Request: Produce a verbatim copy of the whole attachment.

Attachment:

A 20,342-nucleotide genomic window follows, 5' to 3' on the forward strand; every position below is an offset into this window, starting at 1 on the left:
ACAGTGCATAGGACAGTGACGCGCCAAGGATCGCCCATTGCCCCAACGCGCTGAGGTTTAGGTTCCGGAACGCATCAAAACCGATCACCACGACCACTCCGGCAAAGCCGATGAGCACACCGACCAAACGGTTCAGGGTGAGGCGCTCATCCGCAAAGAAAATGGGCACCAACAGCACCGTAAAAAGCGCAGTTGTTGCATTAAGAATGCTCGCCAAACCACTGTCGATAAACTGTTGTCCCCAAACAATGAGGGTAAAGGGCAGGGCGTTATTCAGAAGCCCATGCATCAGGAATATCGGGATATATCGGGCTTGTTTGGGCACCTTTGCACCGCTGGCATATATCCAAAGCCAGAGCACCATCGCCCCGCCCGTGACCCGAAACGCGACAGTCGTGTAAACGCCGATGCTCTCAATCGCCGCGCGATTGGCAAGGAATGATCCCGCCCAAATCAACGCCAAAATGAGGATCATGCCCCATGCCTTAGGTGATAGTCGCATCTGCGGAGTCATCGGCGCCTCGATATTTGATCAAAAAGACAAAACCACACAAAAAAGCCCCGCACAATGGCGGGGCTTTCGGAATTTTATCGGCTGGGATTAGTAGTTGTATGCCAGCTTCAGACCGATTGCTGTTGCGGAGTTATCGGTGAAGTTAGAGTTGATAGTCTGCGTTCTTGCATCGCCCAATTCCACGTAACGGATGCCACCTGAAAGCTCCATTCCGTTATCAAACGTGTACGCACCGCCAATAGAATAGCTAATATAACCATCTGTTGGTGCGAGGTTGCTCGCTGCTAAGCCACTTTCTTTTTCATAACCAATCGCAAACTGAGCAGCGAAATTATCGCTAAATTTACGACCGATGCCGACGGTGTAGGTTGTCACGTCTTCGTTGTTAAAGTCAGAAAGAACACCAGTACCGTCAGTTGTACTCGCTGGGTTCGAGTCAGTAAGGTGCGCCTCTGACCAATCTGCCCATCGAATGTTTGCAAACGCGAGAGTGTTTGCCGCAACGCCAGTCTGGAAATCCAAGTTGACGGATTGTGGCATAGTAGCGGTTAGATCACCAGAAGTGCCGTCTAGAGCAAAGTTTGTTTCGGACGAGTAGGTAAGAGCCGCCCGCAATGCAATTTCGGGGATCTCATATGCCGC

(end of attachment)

A 20,342-nucleotide genomic window follows, 5' to 3' on the forward strand; every position below is an offset into this window, starting at 1 on the left:
ACAGTGCATAGGACAGTGACGCGCCAAGGATCGCCCATTGCCCCAACGCGCTGAGGTTTAGGTTCCGGAACGCATCAAAACCGATCACCACGACCACTCCGGCAAAGCCGATGAGCACACCGACCAAACGGTTCAGGGTGAGGCGCTCATCCGCAAAGAAAATGGGCACCAACAGCACCGTAAAAAGCGCAGTTGTTGCATTAAGAATGCTCGCCAAACCACTGTCGATAAACTGTTGTCCCCAAACAATGAGGGTAAAGGGCAGGGCGTTATTCAGAAGCCCATGCATCAGGAATATCGGGATATATCGGGCTTGTTTGGGCACCTTTGCACCGCTGGCATATATCCAAAGCCAGAGCACCATCGCCCCGCCCGTGACCCGAAACGCGACAGTCGTGTAAACGCCGATGCTCTCAATCGCCGCGCGATTGGCAAGGAATGATCCCGCCCAAATCAACGCCAAAATGAGGATCATGCCCCATGCCTTAGGTGATAGTCGCATCTGCGGAGTCATCGGCGCCTCGATATTTGATCAAAAAGACAAAACCACACAAAAAAGCCCCGCACAATGGCGGGGCTTTCGGAATTTTATCGGCTGGGATTAGTAGTTGTATGCCAGCTTCAGACCGATTGCTGTTGCGGAGTTATCGGTGAAGTTAGAGTTGATAGTCTGCGTTCTTGCATCGCCCAATTCCACGTAACGGATGCCACCTGAAAGCTCCATTCCGTTATCAAACGTGTACGCACCGCCAATAGAATAGCTAATATAACCATCTGTTGGTGCGAGGTTGCTCGCTGCTAAGCCACTTTCTTTTTCATAACCAATCGCAAACTGAGCAGCGAAATTATCGCTAAATTTACGACCGATGCCGACGGTGTAGGTTGTCACGTCTTCGTTGTTAAAGTCAGAAAGAACACCAGTACCGTCAGTTGTACTCGCTGGGTTCGAGTCAGTAAGGTGCGCCTCTGACCAATCTGCCCATCGAATGTTTGCAAACGCGAGAGTGTTTGCCGCAACGCCAGTCTGGAAATCCAAGTTGACGGATTGTGGCATAGTAGCGGTTAGATCACCAGAAGTGCCGTCTAGAGCAAAGTTTGTTTCGGACGAGTAGGTAAGAGCCGCCCGCAATGCAATTTCGGGGATCTCATATGCCGC